Sunday, May 22, 2011

A Whole New Ballgame

Jim left the boat ramp at Crooked River State Park, just north of St. Marys, GA at noon today.  Must admit I was concerned for him when I saw the amount of effort it took to paddle into the incoming tidal current.  It was about and hour and a half before slack water at high tide,  and he had to really work to make headway against that flow.  Just about two miles east of us, at the junction of the ICW, on the western side of Cumberland Island, the current splits, flowing both north and south.  Jim was able then to make much better time and distance over the ground, going north to Brickhill Bluff on that island.  The National Park Service maintains a primitive camp site there for those brave enough to kayak or canoe these waters.  As Jim was leaving the boat ramp here at noon, a group of about 8 double kayaks came into the ramp after a 4-hour paddle with the incoming current.  They were exhausted but excited to have made the trip.  I'm sure Jim is feeling the same way this beautiful night.  I've been watching wildlife all around our camp site.  There are numerous birds of all descriptions and we have a resident squirrel family which loves to investigate my birds' cages, hoping no doubt for some snack food.  One half-grown squirrel got brave enough to climb onto Cricket's cage and almost lost a toe when Cricket (*my green cheek conure) objected to the four-footed company. Four of our own birds are traveling with us on this journey, and they've adapted well.  They seem to attract wild birds to our site.   We've spied a summer tanager twice and a family of eastern bluebirds, lots of egrets, herons and ospreys.  There are also many tortoises living here - making their slow way through the park, munching on the greenery. Our two kitties like watching the birds too, from inside the travel trailer, but they don't know what to make of the tortoises.  Abby escaped one night while we were still at the Wakulla County, Newport Campground.  She was glad to be retrieved from the possum hole in the bottom of a large pine tree after what to her was a harrowing night "on the town."  Now she won't even go near the door!    I was relieved at 5:22 (or 1722 hours) today when Jim's SPOT message came in that he was safely ashore at Lat 30.89629, Long 81.44464.     Guess AT&T doesn't cover the island out there very well.  The ranger told us that Jim would have to climb the bluff to get any reception and that probably isn't going to happen after a long day of paddling.  Tomorrow he'll be heading across the Satilla River and then toward  Dover Bluff.  We send a hearty salute to all of you and wish you a good night.   Jean and Jim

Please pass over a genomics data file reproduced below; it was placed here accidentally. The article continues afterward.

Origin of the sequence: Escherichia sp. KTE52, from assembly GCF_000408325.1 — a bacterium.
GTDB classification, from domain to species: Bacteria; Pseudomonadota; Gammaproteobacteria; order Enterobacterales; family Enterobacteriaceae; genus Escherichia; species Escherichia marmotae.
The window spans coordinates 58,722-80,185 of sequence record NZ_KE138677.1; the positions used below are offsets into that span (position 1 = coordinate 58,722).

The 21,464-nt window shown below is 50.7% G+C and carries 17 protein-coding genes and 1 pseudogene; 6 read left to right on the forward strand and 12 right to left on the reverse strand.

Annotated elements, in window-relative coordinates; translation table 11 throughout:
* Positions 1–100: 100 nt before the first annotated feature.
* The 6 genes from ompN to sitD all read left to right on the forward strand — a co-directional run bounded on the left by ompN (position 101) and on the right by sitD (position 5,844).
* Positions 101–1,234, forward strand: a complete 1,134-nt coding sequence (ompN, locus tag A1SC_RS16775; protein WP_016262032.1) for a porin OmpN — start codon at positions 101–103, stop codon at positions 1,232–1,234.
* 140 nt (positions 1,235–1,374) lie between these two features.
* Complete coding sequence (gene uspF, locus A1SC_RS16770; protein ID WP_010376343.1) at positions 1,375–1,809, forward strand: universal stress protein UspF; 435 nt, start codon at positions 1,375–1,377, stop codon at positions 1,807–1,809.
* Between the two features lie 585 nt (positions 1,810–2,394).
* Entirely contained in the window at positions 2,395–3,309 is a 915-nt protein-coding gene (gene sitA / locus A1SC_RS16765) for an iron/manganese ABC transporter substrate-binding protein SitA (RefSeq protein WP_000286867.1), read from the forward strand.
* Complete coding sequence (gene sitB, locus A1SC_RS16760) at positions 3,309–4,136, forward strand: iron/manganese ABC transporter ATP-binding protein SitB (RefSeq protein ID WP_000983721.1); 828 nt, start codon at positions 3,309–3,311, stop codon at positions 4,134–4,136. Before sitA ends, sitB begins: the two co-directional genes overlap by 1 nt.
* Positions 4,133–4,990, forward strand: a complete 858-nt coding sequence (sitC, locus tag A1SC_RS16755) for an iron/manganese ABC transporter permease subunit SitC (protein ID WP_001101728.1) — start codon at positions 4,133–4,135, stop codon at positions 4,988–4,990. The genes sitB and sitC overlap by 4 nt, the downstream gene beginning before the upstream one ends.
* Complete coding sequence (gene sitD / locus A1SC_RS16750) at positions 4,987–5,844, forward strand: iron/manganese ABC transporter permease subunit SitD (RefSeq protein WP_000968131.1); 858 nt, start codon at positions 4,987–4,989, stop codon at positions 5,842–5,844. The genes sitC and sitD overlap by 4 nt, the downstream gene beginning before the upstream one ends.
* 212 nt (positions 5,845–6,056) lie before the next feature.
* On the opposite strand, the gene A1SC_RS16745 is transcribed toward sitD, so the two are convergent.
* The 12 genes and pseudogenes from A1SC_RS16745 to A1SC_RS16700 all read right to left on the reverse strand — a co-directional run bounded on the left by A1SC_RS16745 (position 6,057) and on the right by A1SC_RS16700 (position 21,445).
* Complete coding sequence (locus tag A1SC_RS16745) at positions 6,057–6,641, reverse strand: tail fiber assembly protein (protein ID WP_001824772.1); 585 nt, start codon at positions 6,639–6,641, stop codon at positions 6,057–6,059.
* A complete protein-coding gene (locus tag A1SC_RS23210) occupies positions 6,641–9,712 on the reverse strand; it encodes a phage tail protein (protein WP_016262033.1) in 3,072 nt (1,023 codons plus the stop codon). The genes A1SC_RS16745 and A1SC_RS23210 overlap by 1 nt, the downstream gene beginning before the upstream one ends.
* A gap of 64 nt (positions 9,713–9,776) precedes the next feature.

Saturday, May 21, 2011

The Crooked River and St. Mary's

We went down to St. Mary’s today to register for the two campsites on Cumberland Island, Sea Camp and Brickhill.  The ranger convinced me that I should start from Crooked River, since we’re already here.  The Sea Camp requires a landing on the west shore, and a portage across the island to the ocean side.  The boat must be left on the one side of the island, but at least a cart is provided to carry all the gear across the island.  At Brickhill, on the other hand, you simply pull out on the shore and camp right there.  This should mean a departure about noon tomorrow.  I’ll fight the current a couple hours, but then should find a fair current the rest of the way.
Piper tries to get a feel for the twisted channels
and cuts of the Georgia Coast.

Crooked River is a beautiful park which is well maintained, well laid out, and has a pleasant and helpful staff.  There are many trails for walking, biking, a nature education center, cottages, and sites for RV and primitive camping.